National Manufacturing Day — MFG Day, for short — has over the past few years helped to spotlight careers in the sector. Facing a dire shortage of skilled workers, this year is particularly important for manufacturers and other stakeholders to reach out to their communities and connect with students to develop a future workforce pipeline.
Many community colleges are again partnering on various MFG Day events, which often include opening their training facilities to allow students and the general public to see the latest in advanced manufacturing or inviting local businesses to make presentations. Last year, MFG Day — which is held the first Friday of October — produced more than 620 registered events around the U.S., according to according to the Manufacturing Institute, which founded the program.
Helping during the strike
The ongoing auto industry strike has caused a wrinkle for annual activities in several communities. Some of the car-making facilities that often participate in the annual event are unable to do so this year because of the strike and resulting layoffs among some auto-industry suppliers. But other manufacturers in several of those areas are stepping up to fill the vacancies, as well as reliable partners such as Lansing Community College. The Michigan college has hosted Manufacturing Day for more than a decade. It offers tours of its facilities for those attending a press conference and includes remarks from local leaders, its president and students, who tell how they decided to pursue a career in manufacturing and their experiences so far.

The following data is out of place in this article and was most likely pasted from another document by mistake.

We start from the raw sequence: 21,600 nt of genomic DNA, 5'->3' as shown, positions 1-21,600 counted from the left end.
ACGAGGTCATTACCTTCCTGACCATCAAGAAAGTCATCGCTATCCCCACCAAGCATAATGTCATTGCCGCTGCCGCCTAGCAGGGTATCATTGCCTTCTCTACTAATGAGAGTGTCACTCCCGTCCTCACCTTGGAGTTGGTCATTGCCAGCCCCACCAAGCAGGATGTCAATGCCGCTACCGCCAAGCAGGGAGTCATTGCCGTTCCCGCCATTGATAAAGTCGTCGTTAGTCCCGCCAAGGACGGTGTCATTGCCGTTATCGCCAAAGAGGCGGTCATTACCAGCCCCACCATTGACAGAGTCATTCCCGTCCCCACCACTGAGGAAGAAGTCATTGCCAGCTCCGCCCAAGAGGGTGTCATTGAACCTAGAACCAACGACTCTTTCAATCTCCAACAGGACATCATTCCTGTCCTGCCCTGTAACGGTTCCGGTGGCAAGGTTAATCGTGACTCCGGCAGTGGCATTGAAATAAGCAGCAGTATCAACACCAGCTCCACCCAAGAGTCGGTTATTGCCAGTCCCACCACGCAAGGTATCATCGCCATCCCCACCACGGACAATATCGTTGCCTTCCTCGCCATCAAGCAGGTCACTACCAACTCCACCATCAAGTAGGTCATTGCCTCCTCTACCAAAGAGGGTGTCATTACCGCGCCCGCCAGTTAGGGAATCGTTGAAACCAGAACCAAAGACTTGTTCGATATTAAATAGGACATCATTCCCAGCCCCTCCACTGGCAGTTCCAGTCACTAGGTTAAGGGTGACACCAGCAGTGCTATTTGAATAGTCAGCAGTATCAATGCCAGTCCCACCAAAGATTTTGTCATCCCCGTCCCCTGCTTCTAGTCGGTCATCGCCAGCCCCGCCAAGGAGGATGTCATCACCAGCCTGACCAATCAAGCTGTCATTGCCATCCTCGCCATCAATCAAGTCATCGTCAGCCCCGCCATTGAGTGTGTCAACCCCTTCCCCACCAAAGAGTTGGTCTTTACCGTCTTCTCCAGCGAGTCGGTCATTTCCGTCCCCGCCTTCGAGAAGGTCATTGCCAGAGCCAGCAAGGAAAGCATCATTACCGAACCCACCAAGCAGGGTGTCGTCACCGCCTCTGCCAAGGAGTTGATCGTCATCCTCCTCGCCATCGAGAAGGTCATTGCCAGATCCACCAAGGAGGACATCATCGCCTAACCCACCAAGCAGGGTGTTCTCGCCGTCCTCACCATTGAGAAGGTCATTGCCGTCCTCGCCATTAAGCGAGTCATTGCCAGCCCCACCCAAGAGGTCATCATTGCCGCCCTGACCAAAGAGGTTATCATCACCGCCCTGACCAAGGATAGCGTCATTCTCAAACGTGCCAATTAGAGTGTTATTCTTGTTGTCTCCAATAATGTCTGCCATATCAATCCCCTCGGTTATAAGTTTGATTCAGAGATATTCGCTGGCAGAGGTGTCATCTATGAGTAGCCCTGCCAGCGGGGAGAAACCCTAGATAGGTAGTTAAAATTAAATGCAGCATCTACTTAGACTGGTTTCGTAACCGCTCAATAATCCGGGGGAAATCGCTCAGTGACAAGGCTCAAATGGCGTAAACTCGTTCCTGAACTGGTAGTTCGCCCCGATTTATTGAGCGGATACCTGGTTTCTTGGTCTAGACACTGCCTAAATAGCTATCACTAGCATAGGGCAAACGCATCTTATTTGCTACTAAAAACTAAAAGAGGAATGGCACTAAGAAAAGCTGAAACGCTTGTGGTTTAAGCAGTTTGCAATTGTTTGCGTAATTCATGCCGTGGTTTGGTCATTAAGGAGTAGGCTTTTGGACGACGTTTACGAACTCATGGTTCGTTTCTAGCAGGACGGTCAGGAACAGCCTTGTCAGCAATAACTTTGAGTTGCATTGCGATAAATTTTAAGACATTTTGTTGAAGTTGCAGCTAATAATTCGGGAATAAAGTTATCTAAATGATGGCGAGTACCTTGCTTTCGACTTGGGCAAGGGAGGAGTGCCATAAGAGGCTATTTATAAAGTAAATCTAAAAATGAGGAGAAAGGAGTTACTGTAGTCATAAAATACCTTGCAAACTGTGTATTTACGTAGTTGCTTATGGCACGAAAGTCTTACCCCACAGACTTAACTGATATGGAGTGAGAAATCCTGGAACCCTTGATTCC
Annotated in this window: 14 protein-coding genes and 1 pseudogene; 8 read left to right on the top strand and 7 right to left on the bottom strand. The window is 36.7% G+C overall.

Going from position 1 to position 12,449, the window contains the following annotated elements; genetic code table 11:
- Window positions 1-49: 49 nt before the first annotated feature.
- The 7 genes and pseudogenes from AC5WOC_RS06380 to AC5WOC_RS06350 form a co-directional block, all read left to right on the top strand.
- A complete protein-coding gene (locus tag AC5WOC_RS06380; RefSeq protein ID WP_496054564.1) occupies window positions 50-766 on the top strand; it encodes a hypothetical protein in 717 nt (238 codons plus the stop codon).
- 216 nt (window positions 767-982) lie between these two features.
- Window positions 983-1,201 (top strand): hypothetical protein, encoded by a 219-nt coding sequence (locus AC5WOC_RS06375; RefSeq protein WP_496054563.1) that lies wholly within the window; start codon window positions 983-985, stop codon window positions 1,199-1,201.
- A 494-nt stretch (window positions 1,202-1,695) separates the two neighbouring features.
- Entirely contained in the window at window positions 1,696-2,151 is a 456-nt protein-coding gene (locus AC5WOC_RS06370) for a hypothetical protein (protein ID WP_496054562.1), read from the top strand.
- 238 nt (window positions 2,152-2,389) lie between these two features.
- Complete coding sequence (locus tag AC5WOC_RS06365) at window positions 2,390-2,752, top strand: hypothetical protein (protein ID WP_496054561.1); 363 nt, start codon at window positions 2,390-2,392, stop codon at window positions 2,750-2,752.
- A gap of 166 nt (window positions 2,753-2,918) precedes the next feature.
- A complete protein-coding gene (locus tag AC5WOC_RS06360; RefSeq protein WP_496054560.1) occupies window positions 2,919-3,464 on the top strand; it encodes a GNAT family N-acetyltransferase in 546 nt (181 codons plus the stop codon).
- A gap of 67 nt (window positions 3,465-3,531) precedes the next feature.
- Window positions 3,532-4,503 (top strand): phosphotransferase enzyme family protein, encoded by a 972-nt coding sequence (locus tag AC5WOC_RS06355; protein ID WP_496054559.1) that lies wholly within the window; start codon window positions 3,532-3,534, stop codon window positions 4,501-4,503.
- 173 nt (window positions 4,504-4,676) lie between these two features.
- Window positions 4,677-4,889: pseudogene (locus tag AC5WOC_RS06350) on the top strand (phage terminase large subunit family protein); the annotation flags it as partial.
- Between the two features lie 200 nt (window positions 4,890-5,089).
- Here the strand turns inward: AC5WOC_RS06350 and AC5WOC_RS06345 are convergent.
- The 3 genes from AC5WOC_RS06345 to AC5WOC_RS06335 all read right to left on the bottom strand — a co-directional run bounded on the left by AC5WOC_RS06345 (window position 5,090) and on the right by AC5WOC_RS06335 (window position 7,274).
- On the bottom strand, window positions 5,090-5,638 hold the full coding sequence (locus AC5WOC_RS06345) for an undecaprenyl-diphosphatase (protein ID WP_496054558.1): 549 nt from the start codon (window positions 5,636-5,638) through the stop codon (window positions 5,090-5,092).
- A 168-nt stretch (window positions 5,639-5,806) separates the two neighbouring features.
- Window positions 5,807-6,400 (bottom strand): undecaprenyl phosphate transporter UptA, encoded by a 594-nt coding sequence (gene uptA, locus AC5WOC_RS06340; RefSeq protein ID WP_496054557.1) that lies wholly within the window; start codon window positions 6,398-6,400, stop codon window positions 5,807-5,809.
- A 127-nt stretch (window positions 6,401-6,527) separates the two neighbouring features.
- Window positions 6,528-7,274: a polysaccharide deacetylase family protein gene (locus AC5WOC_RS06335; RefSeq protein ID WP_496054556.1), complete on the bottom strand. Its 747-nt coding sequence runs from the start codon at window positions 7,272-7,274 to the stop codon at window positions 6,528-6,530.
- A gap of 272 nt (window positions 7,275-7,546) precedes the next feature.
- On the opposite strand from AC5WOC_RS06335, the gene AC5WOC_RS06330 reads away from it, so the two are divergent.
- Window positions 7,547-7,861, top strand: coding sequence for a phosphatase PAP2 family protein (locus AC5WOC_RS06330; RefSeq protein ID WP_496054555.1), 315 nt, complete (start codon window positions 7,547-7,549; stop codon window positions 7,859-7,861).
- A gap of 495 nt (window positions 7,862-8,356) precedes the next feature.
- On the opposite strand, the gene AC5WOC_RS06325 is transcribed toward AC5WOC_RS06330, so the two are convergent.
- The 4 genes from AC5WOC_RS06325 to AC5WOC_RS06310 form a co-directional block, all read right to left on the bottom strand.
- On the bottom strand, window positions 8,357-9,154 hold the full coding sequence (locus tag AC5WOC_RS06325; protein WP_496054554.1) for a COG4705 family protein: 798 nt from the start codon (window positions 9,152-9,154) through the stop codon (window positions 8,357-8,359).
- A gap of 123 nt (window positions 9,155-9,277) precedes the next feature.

MFG Day activities delve into the different skills needed for myriad jobs in the sector. Central Carolina Community College (CCCC) in Sanford, North Carolina, for example, will again hold an open house on October 6 at its E. Eugene Moore Manufacturing and Biotech Solutions Center, where representatives from local industries will showcase their company and products, present potential career opportunities and increase manufacturing awareness. CCCC faculty will also provide program information related to careers in manufacturing.
At the event, students and others in the community get to see live demos of 3D printing, laser cutting and virtual welding, as well as other engaging hands-on activities.
Around the country
In Ohio, Sinclair Community College is again hosting the event for students who participate in the FlexFactor program — a collaborative technology and entrepreneurship program, funded by the Department of Defense, that allows high school students to explore advanced manufacturing. Participating students get a brief introduction to the various manufacturing programs offered in the college’s science, mathematics and engineering division, including biotechnology, computer sciences and information technology, electronics and robotics, and more.
In Iowa, Hawkeye Community College is teaming with the University of Northern Iowa (UNI) and Cedar Valley Makers. They will offer tours of the Hawkeye Community College Automation and Robotics Center and UNI Foundry 4.0 Center, and run presentations throughout the day on the Internet of Things, building a workforce of the future, and business and tech goal alignment.
Related article: National MFG Day spotlights manufacturing
Although MFG Day is centered around October 6, some organizations are running events related to manufacturing throughout the month. Hawkeye Community College, for example, will host the annual Cedar Valley Manufacturing Conference on October 18, focusing on “Industry 5.0” — the emerging phase of industrialization where people increasingly work with robots and smart machines. The conference will also have discussions on recruitment and retention; a presentation on appreciating clients, customers and coworkers; and becoming more sustainable.
In California, California Manufacturing Technology Consulting also has extended the outreach activities of MFG Day beyond one day with its Manufacturing Month CA, which includes several community colleges.